• Mr. Hillman, that was a refreshing editorial on your part. I am so weary of the back and forth allegations in the media, the political “one ups manship” , seems like politicians are just sounding off, in order to make points with their constituants, or buddies. An example would be Al Franken, grilling Mr. Gorsuch… and NPR/CPR was playing the clip on several occasions all that day. One other way to raise highway repair/maintenance money, would be to limit funding of CPR in the State. Very few these days realize that maintenance, has got to be an on going process. And de-funding, CPR, and other “left leaning” programmes would be a start to better highway maintenance funding. National healthcare… I’d like very much to see the Republican version of ANY “healthcare bill” , the secrecy of the negotiations in Washington are troubling. I’m no lawyer, but rather a tradesman/technician, but any one that I associate with, has brains enough to sort through the content, if it were posted, published on the web, in a timely fashion. I’m reasonably certain, that there will have to be a “high risk pool”, that will need to be created and then subsequently subsidized by “us” the government, for those unfortunates with severe, or debilitating “pre-existing conditions”. But I see no reason to force citizens, to subsidize those who refuse to get insurance, or live an unhealthy lifestyle, placing them at higher risk of injury, or illness.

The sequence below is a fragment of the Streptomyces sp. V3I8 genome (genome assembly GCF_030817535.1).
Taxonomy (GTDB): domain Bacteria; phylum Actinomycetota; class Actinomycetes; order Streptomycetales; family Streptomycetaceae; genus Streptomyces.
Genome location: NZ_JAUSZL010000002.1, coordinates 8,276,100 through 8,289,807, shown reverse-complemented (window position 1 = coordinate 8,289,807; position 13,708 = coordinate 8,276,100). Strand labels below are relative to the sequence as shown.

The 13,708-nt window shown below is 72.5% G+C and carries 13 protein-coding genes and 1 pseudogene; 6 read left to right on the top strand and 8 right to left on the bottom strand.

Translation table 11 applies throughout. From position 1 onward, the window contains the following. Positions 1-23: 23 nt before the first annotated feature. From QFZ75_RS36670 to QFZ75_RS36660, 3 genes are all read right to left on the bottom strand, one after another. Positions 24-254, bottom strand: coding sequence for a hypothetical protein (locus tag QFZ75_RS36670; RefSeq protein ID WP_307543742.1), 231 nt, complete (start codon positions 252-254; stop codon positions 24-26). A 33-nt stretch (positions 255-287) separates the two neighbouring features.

• Did those billions go into the general fund or into a seperate untouchable highway and infrastructure (bridges) fund? By the way, I worked for the Highway department, CDOT, at Tower road and East Colfax as a mechanic, working on ancient equipment, in some cases they were so old we had to have parts made by a local machinist. Where did the funds go?

  • Mr. Hillman,
    We live only on Social Security and every year medical expenses go up, utilities go up, food goes up, gas goes up, insurance goes up, etc. Yet we don’t get a cost of living increase and now you want to raise our taxes
    Use the resources available like we are forced to and cut the state’s standard of living just like we are forced to.
    I will vote NO